Exploring Gender Inequalities in Work and Employment: Evidence Form Gender Statistics in Georgia

Thursday, 2 July 2015: 4:00 PM-5:30 PM
TW1.2.04 (Tower One)
Ia Natsvlishvili, Tbilisi State University Named After Ivane Javakhishvili, Tbilisi, Georgia
Results of many different research has shown that gender disparities impact women negatively and  depress economic growth. Female workers are underrepresented in labor force participation worldwide and they  tend to earn a lower income than their male workers. Researchers agree that female education and the performance of women-led enterprises has an impact on the economic development and on levels of gender equality, community development and family well-being. Improving the employability and entrepreneurship of women helps them attain  secure and productive livelihoods. This can  lead to higher levels of productivity for developing economies taking into considerations that  women enter the market economy in greater numbers.  Several  reasons can be found to explain why women are marginalized in gaining opportunities for employment and building successful entrepreneurial  organizations: social norms, patriarchal property laws, cultural and traditional expectations of  women role–often women are caretakers of the family and also work outside the home. These barrier compound with   regulatory barriers, lack of access to finance, poor networking and mentorship opportunities.  

In Georgian   Law “On Gender Equality”  special emphasis is given to ensuring the equal rights between women and men and improving women's participation in the political, economic and social processes. In social scientific theories and policy gender equality means equal opportunities, rights and responsibilities for women and men. It is a policy providing equal access to resources and economic  independence, equal sharing of  responsibilities for the family by man and women, participation in decision-making, public life and social activities.  Several solid publications were dedicated to explore quantitative  aspects of gender equality problems in Georgia. National Statistics Office of Georgia produces special statistical publication  “Woman and Man in Georgia”. The statistical data reflects the key trends of gender equality established in the country in 2010-2012.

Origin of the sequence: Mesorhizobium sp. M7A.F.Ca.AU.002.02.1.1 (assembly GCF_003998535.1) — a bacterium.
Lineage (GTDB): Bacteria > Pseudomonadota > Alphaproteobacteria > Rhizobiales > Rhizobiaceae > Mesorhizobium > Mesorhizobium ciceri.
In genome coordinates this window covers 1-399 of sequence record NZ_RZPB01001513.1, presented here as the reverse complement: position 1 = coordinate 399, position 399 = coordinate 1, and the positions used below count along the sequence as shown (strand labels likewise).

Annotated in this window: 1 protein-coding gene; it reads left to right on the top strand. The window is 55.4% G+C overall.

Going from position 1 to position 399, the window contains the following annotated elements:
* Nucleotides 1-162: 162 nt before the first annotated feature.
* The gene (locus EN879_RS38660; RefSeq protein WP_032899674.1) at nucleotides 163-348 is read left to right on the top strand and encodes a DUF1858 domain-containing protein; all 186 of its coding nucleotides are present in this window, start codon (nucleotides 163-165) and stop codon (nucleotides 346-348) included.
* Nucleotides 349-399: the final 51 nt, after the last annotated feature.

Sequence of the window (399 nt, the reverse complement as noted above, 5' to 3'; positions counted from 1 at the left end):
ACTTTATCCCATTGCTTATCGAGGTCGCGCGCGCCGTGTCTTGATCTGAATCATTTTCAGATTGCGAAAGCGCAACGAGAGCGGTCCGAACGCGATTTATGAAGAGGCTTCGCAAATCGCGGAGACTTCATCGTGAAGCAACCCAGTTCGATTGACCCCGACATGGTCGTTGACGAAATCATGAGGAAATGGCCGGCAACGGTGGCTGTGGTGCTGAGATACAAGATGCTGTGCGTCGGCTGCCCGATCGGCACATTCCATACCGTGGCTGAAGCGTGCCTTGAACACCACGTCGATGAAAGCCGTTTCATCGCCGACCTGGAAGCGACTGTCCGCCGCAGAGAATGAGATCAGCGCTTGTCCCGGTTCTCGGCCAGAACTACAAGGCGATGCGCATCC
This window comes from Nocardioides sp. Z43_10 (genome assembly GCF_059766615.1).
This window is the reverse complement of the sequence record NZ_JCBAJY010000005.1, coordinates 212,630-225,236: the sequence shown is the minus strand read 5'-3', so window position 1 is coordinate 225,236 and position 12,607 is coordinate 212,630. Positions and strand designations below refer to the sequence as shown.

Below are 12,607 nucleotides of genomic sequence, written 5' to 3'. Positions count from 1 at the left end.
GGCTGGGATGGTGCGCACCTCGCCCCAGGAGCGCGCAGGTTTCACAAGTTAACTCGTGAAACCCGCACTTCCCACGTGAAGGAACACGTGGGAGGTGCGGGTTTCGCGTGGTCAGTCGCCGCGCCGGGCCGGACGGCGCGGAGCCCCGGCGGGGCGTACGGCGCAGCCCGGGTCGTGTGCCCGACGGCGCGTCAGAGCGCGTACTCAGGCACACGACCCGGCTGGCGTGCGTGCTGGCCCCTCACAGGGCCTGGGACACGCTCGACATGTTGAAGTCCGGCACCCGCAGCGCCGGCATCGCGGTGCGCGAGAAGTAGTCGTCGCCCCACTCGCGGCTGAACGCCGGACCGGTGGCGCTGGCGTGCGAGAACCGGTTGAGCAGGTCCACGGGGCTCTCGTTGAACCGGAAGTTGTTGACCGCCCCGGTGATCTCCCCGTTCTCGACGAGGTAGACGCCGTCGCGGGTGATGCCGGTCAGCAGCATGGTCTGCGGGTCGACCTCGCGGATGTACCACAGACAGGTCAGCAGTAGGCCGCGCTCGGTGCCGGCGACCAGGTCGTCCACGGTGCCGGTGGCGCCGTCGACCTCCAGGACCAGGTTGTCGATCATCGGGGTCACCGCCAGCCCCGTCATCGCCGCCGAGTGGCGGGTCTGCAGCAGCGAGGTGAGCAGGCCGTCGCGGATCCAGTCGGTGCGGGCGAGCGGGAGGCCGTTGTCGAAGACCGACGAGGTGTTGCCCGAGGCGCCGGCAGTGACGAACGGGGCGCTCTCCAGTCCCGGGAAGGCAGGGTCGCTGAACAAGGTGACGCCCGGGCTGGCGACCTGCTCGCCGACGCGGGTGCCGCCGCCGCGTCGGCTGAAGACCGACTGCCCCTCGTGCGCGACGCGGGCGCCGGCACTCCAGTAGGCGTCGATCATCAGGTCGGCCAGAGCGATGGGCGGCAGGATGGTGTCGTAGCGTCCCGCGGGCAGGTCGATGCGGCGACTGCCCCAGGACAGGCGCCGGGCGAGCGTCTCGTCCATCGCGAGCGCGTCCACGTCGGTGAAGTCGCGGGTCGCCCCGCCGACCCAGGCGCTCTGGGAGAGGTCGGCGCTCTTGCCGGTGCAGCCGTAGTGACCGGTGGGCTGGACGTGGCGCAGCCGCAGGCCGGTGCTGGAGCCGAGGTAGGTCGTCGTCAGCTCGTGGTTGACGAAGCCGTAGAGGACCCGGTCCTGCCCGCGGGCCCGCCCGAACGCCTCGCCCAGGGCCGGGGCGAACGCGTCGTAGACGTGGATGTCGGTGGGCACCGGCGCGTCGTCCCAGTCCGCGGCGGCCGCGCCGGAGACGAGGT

As statistical evidence suggested   gender inequalities in employment, education and income distributions still prevails in Georgia. According the statistical data the status of men as heads of households remains unchanged.  The number of man-headed households is approximately twice as high as womanheaded households. In 2012 the share of the employed constituted 47.4 percent among women and 52.6 percent among men.  In the total number of unemployed population the highest share falls on the population of 25-34 years. The highest activity rate among women was observed in the age group of 45-54 (80.0 percent). The highest rate of employment falls on the same age group (70.8 percent), and the lowest rate – on the age group of 15-24 (18.3 percent). Unemployment rate is  the highest  among the women of 15-24 (36.2 percent). Employed population are persons with secondary education. 38.7 percent of employed women and 40.9 percent of employed men have secondary education. The population with higher education is a large share among unemployed - 47.0 percent of unemployed women and 33.9 percent of unemployed men had higher education.